Why does my dog eat poop and how do I stop it?

Dog Poop

Why does my dog eat poop and how do I stop it?

Eating poo is a relatively common phenomenon in many dogs. The scientific name for this habit is coprophagia and there are a number of behavioural and physiological reasons why some dogs eat poop, including horse manure and roo droppings. But not to worry, there are ways to discourage this yucky habit!

In a 2012 study presented at the American Veterinary Society of Animal Behaviour annual conference, researchers found:

  • 16% of dogs are classified as “serious” stool eaters, which means that they were caught in the act five times.
  • 24% of the dogs in the study were observed eating faeces at least once.

Their conclusion is, simply put – it’s in a dog’s DNA to eat poop. Apparently, we invited dogs into our villages tens of thousand years ago because they did a good job eating our poo and keeping our villages cleaner.

Dogs evolved as scavengers, eating whatever they found on the ground. So coprophagia may be one of several evolutionary survival behaviours that have to cope when food is scarce.

It’s also a normal, natural behaviour in some canine life stages. For instance, mother dogs lick their puppies to urge them to eliminate and clean up their faeces by eating it. This keeps the whelping area clean, decreases disease risk and decreases smell that increases the risk of predation. Puppies will also naturally engage in this behaviour, eating both their own poop, poop from other dogs, as well as that of cats and other animals.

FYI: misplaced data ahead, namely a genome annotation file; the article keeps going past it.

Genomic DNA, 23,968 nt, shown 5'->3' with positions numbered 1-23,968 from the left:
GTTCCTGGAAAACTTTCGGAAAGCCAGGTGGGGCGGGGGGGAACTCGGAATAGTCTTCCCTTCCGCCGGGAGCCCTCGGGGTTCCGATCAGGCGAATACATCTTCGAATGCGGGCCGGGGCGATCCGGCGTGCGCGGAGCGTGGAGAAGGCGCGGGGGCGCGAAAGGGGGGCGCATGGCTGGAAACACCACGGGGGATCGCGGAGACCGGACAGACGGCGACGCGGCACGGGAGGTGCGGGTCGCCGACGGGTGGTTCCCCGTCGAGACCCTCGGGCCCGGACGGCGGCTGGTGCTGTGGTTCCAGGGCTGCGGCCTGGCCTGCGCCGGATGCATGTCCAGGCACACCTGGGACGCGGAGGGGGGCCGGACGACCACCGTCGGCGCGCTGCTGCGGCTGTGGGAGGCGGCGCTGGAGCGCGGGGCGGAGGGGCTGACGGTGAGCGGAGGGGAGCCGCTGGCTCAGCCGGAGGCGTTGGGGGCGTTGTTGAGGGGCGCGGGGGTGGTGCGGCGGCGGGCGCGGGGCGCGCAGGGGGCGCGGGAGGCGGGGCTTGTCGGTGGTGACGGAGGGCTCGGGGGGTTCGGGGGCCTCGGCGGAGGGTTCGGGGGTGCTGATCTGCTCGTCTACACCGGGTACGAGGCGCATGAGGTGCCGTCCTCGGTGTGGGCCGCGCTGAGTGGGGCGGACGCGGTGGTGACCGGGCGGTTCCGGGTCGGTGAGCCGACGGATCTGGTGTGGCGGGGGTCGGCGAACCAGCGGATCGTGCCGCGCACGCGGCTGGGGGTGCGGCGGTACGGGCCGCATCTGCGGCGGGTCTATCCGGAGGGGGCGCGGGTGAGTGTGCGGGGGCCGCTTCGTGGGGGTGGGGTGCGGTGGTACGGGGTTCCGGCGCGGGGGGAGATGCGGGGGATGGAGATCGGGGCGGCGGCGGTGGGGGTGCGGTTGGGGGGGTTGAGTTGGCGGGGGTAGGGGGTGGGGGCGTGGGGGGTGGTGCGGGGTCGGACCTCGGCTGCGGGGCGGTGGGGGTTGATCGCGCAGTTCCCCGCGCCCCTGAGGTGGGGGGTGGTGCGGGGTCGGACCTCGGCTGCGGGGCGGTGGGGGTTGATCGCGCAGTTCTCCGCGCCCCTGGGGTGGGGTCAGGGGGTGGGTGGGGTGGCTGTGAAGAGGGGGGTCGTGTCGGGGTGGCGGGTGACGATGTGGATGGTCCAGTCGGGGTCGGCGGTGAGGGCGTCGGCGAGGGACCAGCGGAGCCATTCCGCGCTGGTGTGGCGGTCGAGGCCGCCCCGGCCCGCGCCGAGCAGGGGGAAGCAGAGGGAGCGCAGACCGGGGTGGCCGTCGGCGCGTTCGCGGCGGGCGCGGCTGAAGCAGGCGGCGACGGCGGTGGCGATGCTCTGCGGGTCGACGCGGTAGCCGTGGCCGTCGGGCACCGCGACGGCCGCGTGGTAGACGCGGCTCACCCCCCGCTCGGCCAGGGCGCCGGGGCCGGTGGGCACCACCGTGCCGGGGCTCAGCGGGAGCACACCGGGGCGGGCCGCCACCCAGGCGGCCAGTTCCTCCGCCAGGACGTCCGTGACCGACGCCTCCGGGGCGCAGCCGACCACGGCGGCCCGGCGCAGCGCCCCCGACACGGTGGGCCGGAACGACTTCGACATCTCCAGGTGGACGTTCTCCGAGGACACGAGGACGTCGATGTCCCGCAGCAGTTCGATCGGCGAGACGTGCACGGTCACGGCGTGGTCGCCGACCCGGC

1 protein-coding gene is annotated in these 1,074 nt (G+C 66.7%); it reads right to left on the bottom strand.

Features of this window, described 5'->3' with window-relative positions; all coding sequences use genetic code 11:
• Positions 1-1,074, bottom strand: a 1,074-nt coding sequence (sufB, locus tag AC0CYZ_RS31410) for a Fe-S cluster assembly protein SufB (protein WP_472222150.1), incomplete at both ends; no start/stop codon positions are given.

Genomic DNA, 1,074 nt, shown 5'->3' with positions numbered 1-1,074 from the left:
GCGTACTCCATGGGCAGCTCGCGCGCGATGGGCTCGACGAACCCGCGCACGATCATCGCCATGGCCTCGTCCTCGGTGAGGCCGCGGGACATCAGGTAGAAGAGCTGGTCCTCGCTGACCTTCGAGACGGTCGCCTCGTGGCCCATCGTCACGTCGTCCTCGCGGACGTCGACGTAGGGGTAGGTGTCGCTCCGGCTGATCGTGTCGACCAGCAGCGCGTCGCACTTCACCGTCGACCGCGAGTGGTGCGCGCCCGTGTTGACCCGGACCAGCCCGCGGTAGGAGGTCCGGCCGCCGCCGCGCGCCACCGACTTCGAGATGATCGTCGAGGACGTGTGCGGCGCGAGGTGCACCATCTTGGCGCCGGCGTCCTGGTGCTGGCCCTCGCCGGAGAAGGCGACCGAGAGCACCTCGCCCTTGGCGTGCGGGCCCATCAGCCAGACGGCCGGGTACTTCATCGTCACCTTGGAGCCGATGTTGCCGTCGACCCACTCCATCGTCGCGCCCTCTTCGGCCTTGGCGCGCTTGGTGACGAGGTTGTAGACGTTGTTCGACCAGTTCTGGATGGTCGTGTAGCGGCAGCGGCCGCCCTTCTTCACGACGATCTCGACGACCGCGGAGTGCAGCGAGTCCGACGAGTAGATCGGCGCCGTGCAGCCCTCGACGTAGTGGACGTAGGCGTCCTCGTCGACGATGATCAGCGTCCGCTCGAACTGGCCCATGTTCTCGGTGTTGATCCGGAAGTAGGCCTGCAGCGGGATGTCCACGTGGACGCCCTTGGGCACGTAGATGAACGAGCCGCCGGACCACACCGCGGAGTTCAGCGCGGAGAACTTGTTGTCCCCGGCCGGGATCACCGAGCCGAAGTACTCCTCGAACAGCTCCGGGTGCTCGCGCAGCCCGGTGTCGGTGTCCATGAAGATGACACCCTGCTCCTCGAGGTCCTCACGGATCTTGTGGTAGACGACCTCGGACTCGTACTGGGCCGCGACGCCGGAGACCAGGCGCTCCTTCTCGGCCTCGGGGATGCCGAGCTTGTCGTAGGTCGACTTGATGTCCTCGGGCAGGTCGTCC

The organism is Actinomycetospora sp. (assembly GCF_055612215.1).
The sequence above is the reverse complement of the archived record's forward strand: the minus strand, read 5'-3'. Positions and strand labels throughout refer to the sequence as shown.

Eating their own faeces is harmless. However, consuming poop from other animals is generally harmless with some exceptions. 

  • Dog faeces from a parvovirus infected dog can infect the ingestor. 
  • Eating dog faeces can transmit some parasites. 
  • Eating large quantities of bird faeces can make dogs very sick due to the high nitrogen content. 

If your dog starts to eat poop, you should consult your vet to rule out health problems. Sometimes dogs start eating their own poo due to environmental stress or behaviour triggers like isolation, anxiety or attention-seeking.

The best treatment of coprophagia is picking up the poop. However this is done best when the dog can not watch us. Seeing us collect faeces can set up a competition – the dog may feel they need to eat it even faster so we don’t get it first! 

If you are going to add something to the poop to make it less appealing, make sure this is safe and not going to cause a horrible problem – like a burned mouth, vomiting and diarrhoea.

Luckily for us, most dogs grow out of this phase!


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